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The Sound - Thunder Up review (Big Takeover 23-12-1987)

date: Dec 23, 1987


THE SOUND - Thunder Up /Hand of Love/ Iron Years 
(Play It Again Sam BEL, NETTWERK CAN) 

Here it is folks, at long last the 6th LP by the Sound (plus the live one). Mostly, Thunder Up finds Adrian Borland and company going back to their starkly beautiful, minimal landscape pop and overloaded pop bullets that made their 3rd LP All Fall Down (recorded at the same studio, coincidentally) such an interesting work. Again they scrap the cohesive feel of the '85 masterplece Heads and Hearts, and back comes the scattered collection of strange turns, dark passages, open fields, and then back to a forbidding woods.

The best song is the opening 'Acceleration Group,' along with From the Lion's Mouth's 'Winning' the finest recording of their long career. As fast as a speed skate with the wind in your face, and suddenly shifting gears 2/3 of the way through to a leisurely campfire to warm your hands only to return to the speed skate. 'Acceleration Group' is a sensational track, perhaps the first one they've ever done that bowls over all listeners, right from the opening seconds! So much for the Sound as acquired taste! Phew! After that out-of-breath beginning, The Sound have your attention, and they're intent on taking you whatever direction they feel like. One or two tracks sound like a soundtrack for Kubrick's Dr.Strangelove or Marooned for their doomed-in-space and the horror of technology sound (especially the b-side of both singles, 'The Fall of Europe' which makes the purchase of either mandatory). 'Hand of Love' and 'Web of Wicked Ways' brings out Borland's Velvets' Influence; pretty, sighing pop with a strange, inexplicable depth. Kinetic is just that, an off-toned piece of fired dissonance with sexual innuendo pierced through the squeal, while the ending I Give You Pain' builds like a trash can fire becomes a towering inferno, from extreme quiet to a roar of distortion (Into the red).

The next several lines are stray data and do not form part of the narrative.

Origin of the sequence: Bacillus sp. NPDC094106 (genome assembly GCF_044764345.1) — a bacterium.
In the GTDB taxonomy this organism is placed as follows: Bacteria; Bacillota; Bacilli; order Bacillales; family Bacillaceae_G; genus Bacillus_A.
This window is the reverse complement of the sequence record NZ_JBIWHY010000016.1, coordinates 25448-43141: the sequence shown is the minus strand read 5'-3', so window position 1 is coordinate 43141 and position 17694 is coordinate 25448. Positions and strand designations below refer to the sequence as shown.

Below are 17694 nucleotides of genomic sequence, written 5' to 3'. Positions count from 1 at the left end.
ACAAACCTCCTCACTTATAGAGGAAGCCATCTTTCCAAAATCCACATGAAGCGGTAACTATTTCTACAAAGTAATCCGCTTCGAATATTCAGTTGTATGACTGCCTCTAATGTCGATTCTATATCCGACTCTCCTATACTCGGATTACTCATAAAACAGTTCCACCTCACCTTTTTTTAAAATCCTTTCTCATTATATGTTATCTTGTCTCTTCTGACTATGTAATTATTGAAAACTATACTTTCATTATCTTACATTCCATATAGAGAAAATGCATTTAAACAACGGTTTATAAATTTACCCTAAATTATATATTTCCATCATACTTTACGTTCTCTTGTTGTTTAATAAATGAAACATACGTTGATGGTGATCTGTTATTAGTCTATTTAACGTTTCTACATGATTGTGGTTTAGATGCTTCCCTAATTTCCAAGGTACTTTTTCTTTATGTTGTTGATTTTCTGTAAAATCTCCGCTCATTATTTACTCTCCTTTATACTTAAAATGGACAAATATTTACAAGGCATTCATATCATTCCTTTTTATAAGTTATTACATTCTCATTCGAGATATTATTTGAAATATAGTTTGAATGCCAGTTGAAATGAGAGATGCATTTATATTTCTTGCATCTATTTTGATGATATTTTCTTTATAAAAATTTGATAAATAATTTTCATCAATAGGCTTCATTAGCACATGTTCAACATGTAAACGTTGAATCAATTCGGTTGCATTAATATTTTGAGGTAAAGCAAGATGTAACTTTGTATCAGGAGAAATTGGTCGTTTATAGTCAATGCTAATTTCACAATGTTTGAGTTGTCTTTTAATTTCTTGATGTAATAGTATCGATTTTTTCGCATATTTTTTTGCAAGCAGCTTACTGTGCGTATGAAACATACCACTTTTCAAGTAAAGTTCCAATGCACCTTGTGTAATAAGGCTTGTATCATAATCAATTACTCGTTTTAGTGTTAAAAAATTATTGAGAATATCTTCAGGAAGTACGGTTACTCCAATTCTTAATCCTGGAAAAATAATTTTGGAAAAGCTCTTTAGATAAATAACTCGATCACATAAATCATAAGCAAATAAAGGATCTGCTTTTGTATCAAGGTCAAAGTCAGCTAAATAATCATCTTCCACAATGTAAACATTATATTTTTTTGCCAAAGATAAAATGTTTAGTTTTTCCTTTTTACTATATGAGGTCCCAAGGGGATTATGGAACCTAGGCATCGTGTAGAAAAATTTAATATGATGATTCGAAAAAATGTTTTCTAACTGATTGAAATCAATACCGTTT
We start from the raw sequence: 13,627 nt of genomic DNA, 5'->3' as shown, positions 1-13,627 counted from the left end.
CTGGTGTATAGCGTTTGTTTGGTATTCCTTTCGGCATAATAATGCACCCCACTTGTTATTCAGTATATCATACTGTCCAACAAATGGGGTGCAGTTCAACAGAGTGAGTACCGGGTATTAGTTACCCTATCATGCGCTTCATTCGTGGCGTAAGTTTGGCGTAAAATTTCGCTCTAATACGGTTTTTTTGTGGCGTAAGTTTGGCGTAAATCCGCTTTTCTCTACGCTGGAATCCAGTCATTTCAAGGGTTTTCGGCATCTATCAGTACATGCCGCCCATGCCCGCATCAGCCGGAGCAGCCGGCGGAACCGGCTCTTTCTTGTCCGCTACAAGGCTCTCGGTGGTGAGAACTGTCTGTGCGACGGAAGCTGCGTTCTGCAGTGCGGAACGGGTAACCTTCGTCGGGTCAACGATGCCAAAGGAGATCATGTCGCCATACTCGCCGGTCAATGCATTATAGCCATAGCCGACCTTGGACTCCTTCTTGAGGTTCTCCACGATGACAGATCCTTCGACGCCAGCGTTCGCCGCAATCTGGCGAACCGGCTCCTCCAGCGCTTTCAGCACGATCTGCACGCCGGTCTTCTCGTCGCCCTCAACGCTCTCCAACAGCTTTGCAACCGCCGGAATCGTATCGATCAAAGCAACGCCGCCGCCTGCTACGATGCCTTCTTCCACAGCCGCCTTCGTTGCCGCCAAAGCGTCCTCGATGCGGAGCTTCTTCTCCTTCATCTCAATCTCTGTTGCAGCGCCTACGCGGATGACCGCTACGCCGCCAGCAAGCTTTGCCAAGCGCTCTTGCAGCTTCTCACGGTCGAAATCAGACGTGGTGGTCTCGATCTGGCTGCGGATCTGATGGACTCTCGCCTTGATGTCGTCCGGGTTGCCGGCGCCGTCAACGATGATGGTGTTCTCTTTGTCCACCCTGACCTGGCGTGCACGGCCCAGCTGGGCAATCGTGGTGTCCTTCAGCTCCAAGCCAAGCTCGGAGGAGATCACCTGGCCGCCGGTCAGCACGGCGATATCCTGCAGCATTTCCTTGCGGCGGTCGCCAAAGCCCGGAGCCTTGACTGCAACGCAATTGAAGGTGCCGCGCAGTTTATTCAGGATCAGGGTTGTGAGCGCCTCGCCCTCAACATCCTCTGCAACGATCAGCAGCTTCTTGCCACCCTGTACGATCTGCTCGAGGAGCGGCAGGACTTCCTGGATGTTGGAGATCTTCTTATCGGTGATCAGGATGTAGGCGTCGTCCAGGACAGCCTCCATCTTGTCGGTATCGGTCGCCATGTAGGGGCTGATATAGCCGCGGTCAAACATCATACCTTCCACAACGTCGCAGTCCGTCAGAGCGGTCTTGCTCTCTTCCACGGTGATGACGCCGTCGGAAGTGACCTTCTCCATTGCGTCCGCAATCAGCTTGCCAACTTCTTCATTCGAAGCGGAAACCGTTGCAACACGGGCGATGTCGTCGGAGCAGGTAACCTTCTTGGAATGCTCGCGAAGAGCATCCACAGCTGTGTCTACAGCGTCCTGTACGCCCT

Then, the piece-de-resistance (bad French, I know), the most emotional track is the ending one (2 straight they ended on such a pulling note. last time the heartbreaking 'Temperature Drop'), 'You've Got a Way.' with descending little piano and unbelievable strings as deep as the Black Sea (occasionally flanked by rapid lightning bolts of guitar which clap and vanish instantly), which dismantles your defences and makes you out and out swoon like a lovesick sheep. By the time you get off this non-stop rollercoaster of faith, expectation, disenchantment, gentle joy and crushing disappointment, you feel like you just became the wheel of fortune and you've been spinning so much you don't know if you're bankrupt or you struck the emotional jackpot. In 30 years, when the Sound are 60 times bigger than they are today, people will wonder how anyone could settle for anything less than such an stunning. moving juggernaut. And by now. The Sound (Borland especially) has proven their genius, their standard so far above all others. Buy anything with their name on it!!! 

THE BIG TAKEOVER nr.23 December 1987

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